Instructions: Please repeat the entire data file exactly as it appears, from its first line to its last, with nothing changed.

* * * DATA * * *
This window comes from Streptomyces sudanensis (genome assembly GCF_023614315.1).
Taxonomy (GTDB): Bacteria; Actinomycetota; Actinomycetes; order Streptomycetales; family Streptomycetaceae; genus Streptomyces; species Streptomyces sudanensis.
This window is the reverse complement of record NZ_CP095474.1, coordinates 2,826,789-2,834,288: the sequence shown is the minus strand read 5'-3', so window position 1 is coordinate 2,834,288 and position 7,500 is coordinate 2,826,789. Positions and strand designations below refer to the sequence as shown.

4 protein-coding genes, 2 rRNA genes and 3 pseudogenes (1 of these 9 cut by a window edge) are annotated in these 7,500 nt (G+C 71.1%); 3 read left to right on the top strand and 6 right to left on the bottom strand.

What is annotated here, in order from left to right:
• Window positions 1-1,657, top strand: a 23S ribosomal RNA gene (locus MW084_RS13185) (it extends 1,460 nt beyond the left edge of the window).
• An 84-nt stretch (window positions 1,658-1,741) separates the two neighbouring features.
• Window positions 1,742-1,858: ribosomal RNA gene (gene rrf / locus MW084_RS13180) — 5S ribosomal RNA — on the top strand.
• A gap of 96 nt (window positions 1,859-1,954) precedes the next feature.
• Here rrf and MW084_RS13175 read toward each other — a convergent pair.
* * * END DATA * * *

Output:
This window comes from Streptomyces sudanensis (genome assembly GCF_023614315.1).
Taxonomy (GTDB): Bacteria; Actinomycetota; Actinomycetes; order Streptomycetales; family Streptomycetaceae; genus Streptomyces; species Streptomyces sudanensis.
This window is the reverse complement of record NZ_CP095474.1, coordinates 2,826,789-2,834,288: the sequence shown is the minus strand read 5'-3', so window position 1 is coordinate 2,834,288 and position 7,500 is coordinate 2,826,789. Positions and strand designations below refer to the sequence as shown.

4 protein-coding genes, 2 rRNA genes and 3 pseudogenes (1 of these 9 cut by a window edge) are annotated in these 7,500 nt (G+C 71.1%); 3 read left to right on the top strand and 6 right to left on the bottom strand.

What is annotated here, in order from left to right:
• Window positions 1-1,657, top strand: a 23S ribosomal RNA gene (locus MW084_RS13185) (it extends 1,460 nt beyond the left edge of the window).
• An 84-nt stretch (window positions 1,658-1,741) separates the two neighbouring features.
• Window positions 1,742-1,858: ribosomal RNA gene (gene rrf / locus MW084_RS13180) — 5S ribosomal RNA — on the top strand.
• A gap of 96 nt (window positions 1,859-1,954) precedes the next feature.
• Here rrf and MW084_RS13175 read toward each other — a convergent pair.